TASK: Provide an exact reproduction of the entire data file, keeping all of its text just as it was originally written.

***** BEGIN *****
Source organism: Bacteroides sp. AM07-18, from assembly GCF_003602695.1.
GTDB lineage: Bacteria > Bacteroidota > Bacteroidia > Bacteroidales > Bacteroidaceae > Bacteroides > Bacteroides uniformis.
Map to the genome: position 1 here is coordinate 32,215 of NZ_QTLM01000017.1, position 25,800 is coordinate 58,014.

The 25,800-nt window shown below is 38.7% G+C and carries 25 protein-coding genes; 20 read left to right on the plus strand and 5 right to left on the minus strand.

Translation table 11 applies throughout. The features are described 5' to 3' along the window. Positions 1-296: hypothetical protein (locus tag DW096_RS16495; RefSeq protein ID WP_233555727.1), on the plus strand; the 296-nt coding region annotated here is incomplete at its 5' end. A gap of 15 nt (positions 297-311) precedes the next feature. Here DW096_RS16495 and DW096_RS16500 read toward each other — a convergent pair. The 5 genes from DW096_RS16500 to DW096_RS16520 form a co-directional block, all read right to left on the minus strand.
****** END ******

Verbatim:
Source organism: Bacteroides sp. AM07-18, from assembly GCF_003602695.1.
GTDB lineage: Bacteria > Bacteroidota > Bacteroidia > Bacteroidales > Bacteroidaceae > Bacteroides > Bacteroides uniformis.
Map to the genome: position 1 here is coordinate 32,215 of NZ_QTLM01000017.1, position 25,800 is coordinate 58,014.

The 25,800-nt window shown below is 38.7% G+C and carries 25 protein-coding genes; 20 read left to right on the plus strand and 5 right to left on the minus strand.

Translation table 11 applies throughout. The features are described 5' to 3' along the window. Positions 1-296: hypothetical protein (locus tag DW096_RS16495; RefSeq protein ID WP_233555727.1), on the plus strand; the 296-nt coding region annotated here is incomplete at its 5' end. A gap of 15 nt (positions 297-311) precedes the next feature. Here DW096_RS16495 and DW096_RS16500 read toward each other — a convergent pair. The 5 genes from DW096_RS16500 to DW096_RS16520 form a co-directional block, all read right to left on the minus strand.